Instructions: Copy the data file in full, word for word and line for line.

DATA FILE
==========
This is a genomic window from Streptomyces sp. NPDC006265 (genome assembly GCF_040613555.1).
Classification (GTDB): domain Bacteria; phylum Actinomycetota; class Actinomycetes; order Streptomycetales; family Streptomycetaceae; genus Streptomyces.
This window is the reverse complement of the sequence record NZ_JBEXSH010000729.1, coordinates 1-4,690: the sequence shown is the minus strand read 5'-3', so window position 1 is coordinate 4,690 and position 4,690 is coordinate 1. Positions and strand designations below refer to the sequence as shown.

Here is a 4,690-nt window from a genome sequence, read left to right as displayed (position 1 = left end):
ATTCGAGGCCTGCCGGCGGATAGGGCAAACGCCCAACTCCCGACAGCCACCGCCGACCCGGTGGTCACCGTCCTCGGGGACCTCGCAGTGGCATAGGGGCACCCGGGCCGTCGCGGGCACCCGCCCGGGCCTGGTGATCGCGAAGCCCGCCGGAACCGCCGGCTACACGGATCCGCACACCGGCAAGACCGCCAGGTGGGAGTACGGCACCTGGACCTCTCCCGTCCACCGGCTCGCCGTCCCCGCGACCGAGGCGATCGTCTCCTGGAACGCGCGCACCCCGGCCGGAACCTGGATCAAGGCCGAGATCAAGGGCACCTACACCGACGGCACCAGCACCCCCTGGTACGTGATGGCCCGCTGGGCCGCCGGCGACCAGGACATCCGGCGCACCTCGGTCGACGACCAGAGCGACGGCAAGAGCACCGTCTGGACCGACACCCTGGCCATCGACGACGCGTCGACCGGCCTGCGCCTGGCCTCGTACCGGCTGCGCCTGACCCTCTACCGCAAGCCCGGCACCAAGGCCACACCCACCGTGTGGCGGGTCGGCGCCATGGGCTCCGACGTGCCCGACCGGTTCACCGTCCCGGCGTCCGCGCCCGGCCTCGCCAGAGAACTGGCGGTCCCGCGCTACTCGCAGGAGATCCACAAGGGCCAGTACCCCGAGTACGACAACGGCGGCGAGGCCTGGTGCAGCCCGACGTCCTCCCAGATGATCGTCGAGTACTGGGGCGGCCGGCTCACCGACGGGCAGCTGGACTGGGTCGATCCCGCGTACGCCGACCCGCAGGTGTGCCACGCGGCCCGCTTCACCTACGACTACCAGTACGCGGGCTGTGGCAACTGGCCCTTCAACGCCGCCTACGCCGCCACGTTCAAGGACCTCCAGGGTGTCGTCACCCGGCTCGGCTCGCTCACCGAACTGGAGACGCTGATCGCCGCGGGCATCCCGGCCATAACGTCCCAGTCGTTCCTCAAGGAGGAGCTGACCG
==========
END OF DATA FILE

This is a genomic window from Streptomyces sp. NPDC006265 (genome assembly GCF_040613555.1).
Classification (GTDB): domain Bacteria; phylum Actinomycetota; class Actinomycetes; order Streptomycetales; family Streptomycetaceae; genus Streptomyces.
This window is the reverse complement of the sequence record NZ_JBEXSH010000729.1, coordinates 1-4,690: the sequence shown is the minus strand read 5'-3', so window position 1 is coordinate 4,690 and position 4,690 is coordinate 1. Positions and strand designations below refer to the sequence as shown.

Here is a 4,690-nt window from a genome sequence, read left to right as displayed (position 1 = left end):
ATTCGAGGCCTGCCGGCGGATAGGGCAAACGCCCAACTCCCGACAGCCACCGCCGACCCGGTGGTCACCGTCCTCGGGGACCTCGCAGTGGCATAGGGGCACCCGGGCCGTCGCGGGCACCCGCCCGGGCCTGGTGATCGCGAAGCCCGCCGGAACCGCCGGCTACACGGATCCGCACACCGGCAAGACCGCCAGGTGGGAGTACGGCACCTGGACCTCTCCCGTCCACCGGCTCGCCGTCCCCGCGACCGAGGCGATCGTCTCCTGGAACGCGCGCACCCCGGCCGGAACCTGGATCAAGGCCGAGATCAAGGGCACCTACACCGACGGCACCAGCACCCCCTGGTACGTGATGGCCCGCTGGGCCGCCGGCGACCAGGACATCCGGCGCACCTCGGTCGACGACCAGAGCGACGGCAAGAGCACCGTCTGGACCGACACCCTGGCCATCGACGACGCGTCGACCGGCCTGCGCCTGGCCTCGTACCGGCTGCGCCTGACCCTCTACCGCAAGCCCGGCACCAAGGCCACACCCACCGTGTGGCGGGTCGGCGCCATGGGCTCCGACGTGCCCGACCGGTTCACCGTCCCGGCGTCCGCGCCCGGCCTCGCCAGAGAACTGGCGGTCCCGCGCTACTCGCAGGAGATCCACAAGGGCCAGTACCCCGAGTACGACAACGGCGGCGAGGCCTGGTGCAGCCCGACGTCCTCCCAGATGATCGTCGAGTACTGGGGCGGCCGGCTCACCGACGGGCAGCTGGACTGGGTCGATCCCGCGTACGCCGACCCGCAGGTGTGCCACGCGGCCCGCTTCACCTACGACTACCAGTACGCGGGCTGTGGCAACTGGCCCTTCAACGCCGCCTACGCCGCCACGTTCAAGGACCTCCAGGGTGTCGTCACCCGGCTCGGCTCGCTCACCGAACTGGAGACGCTGATCGCCGCGGGCATCCCGGCCATAACGTCCCAGTCGTTCCTCAAGGAGGAGCTGACCG